[Geojson] Problem in Twitter's GeoJSON
crschmidt at metacarta.com
Tue Nov 24 09:47:15 PST 2009
On Tue, Nov 24, 2009 at 09:30:56AM -0800, Raffi Krikorian wrote:
>> Twitter has crossed up easting and northing in their API docs, and I
>> see it in their API responses too. Can anybody following this list get
>> the word to those developers?
>> Sean Gillies
>> Institute for the Study of the Ancient World
>> New York University
> hmm. it does seem like we have it reversed -- we're sending northing
> then easting in our coordinates. thanks for letting us know!
> just out of curiosity, why is this represented as so, when GeoRSS has a
> point defined as a latitude-longitude pair?
"Becasue GeoRSS does it wrong"? :)
More seriously, GeoRSS is the reverse of several other popular geodata
formats: for example, KML has x, y, GML has x,y in most cases, etc.
GeoRSS uses y, x in some cases, not all: GeoRSS "where" elements (which
depend on GML) will often use x, y (I believe), at least for some projections.
In OGC-based specs, there is a common trend right now to follow the
"axis order of the underlying coordinate system definition". (GIS data
can be in many projections -- GeoJSON was specifically designed with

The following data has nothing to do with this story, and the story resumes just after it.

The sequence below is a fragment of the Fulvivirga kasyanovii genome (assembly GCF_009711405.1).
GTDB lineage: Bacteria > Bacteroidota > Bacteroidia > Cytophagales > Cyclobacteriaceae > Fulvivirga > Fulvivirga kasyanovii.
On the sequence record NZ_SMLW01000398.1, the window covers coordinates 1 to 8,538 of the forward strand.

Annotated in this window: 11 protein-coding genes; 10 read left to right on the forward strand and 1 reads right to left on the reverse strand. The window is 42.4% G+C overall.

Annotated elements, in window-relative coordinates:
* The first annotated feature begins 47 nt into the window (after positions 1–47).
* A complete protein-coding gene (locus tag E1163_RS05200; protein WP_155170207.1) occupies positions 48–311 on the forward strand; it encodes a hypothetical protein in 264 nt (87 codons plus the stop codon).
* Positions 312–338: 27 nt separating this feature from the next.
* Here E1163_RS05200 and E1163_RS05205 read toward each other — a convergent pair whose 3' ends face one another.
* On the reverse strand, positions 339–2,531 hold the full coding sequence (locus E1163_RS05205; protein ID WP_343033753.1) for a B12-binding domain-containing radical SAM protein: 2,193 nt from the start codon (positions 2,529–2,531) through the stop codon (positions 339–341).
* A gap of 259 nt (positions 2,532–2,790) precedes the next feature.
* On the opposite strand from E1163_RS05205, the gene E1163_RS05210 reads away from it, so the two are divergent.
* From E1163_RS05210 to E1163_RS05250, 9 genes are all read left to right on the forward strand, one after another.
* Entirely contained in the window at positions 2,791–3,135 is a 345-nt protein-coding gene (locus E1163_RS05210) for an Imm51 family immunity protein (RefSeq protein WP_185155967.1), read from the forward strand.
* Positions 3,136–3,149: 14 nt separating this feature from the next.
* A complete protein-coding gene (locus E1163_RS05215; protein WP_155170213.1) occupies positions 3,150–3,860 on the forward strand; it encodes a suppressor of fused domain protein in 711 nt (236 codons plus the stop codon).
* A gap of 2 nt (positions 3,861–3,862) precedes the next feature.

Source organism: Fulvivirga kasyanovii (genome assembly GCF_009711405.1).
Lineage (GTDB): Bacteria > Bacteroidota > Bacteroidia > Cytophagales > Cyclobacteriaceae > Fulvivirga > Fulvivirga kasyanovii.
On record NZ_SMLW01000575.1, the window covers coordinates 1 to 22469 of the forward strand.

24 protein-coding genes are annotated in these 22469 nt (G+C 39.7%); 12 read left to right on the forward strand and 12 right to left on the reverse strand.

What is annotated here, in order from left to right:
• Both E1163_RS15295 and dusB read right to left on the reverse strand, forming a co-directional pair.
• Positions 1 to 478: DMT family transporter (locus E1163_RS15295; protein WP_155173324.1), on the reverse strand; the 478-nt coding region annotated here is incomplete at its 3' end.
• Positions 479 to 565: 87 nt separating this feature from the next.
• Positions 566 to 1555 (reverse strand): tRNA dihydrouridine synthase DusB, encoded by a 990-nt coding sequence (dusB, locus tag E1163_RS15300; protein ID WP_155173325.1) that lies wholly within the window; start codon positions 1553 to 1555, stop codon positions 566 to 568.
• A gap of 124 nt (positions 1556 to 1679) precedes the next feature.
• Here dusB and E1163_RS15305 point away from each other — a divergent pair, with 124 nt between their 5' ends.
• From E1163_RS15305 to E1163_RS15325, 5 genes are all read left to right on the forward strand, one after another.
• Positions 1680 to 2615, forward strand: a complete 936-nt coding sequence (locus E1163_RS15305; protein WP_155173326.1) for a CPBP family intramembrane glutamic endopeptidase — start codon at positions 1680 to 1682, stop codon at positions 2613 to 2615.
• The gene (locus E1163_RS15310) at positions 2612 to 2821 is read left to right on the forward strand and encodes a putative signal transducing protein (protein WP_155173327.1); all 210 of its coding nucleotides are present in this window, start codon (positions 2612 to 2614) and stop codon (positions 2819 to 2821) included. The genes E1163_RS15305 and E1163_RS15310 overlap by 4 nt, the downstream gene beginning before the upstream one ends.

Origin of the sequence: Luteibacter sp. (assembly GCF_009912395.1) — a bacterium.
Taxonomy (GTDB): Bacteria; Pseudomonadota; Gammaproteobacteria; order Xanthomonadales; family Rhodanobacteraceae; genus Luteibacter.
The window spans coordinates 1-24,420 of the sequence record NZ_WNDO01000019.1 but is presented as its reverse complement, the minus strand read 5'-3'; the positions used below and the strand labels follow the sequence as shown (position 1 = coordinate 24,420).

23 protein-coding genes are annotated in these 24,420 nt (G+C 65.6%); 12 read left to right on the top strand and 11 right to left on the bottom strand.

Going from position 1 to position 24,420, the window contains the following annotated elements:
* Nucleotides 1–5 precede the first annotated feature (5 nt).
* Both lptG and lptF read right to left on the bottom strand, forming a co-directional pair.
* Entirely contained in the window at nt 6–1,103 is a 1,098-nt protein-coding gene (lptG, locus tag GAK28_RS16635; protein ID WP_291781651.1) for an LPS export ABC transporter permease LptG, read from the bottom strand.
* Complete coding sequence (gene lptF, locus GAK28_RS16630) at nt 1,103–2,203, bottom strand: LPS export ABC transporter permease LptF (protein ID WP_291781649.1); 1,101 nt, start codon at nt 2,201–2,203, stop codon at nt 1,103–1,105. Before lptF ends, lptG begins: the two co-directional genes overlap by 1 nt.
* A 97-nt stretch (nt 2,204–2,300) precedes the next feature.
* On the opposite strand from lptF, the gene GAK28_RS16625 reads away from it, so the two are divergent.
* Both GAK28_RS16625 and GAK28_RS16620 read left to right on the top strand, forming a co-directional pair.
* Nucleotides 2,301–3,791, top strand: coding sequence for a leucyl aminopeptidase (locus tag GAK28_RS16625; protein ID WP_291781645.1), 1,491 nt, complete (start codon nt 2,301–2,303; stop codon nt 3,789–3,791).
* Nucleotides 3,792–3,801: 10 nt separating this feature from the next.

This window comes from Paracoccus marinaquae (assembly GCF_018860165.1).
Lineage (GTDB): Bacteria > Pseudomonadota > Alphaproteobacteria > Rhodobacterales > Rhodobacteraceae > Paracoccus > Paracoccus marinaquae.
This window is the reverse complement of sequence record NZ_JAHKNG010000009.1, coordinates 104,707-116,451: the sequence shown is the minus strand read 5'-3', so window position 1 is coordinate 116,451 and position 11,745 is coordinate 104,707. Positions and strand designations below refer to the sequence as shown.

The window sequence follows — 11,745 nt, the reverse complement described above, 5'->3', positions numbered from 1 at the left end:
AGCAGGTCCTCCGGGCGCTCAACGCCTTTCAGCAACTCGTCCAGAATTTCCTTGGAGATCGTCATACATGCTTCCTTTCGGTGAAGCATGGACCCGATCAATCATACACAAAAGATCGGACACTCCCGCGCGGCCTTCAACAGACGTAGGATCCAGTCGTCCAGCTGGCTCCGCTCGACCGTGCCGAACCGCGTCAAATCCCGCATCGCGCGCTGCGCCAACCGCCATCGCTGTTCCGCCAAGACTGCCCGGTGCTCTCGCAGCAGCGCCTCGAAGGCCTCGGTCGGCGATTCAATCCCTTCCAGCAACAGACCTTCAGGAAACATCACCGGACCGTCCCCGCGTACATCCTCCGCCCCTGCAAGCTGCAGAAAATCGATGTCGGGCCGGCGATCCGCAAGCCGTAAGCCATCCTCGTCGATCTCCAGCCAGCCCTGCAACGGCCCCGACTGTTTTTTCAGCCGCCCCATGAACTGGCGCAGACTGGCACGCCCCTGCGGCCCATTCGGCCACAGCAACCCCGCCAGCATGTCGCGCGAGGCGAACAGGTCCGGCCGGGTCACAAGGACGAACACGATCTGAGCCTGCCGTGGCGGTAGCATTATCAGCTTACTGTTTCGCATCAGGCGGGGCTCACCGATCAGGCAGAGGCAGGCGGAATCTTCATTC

this in mind.) Unfortunately, to support this type of usage, any client
must have a full definition of every coordinate system it wants to display/
parse, and the axis order it uses.
Since GeoJSON data can be in many different projections -- basically an
unlimited number, and there is no requirement for them to exist in any
'standard' coordinate reference lookup -- this would needlessly complicate
clients, so we ignored the 'axis order can change', and instead went
with the most common coordinate ordering in GIS software, where GeoJSON
was expected to be most prevelant. This common axis ordering is "x, y" --
the same coordinate ordering you learned in grade school, most likely.
The most common geographic coordinate system -- EPSG:4326 -- is defined
as having an order of y, x. However, there is a lot of history and software
which has canonically ignored this, and gone with 'x, y' for everything.
(Most GIS is probably based at least in part around having projected system
support, where 'x, y' or 'easting, northing' is more common.)
So, it came down to a choice: Did we do what was common among non-GIS folk,
and was encouraged by EPSG/OGC for geographic data, but not projected data?
Or did we follow the more common ordering prevelant in much of the (at
least, Open Source) GIS software for canonical ordering? (A third option,
allowing the ordering to change with the projection, was never really
considered, due to the considerable complexity it introduces.)
In the end, we went with the standard GIS representation, figuring that
most things reading/writing GeoJSON would be tools, and not people. With
that being the case, picking something that is relatively common (again,
see KML, GML, WKT, etc.), and fits the paradigm usually created by those
tools, is what we thought was best.
More information about the GeoJSON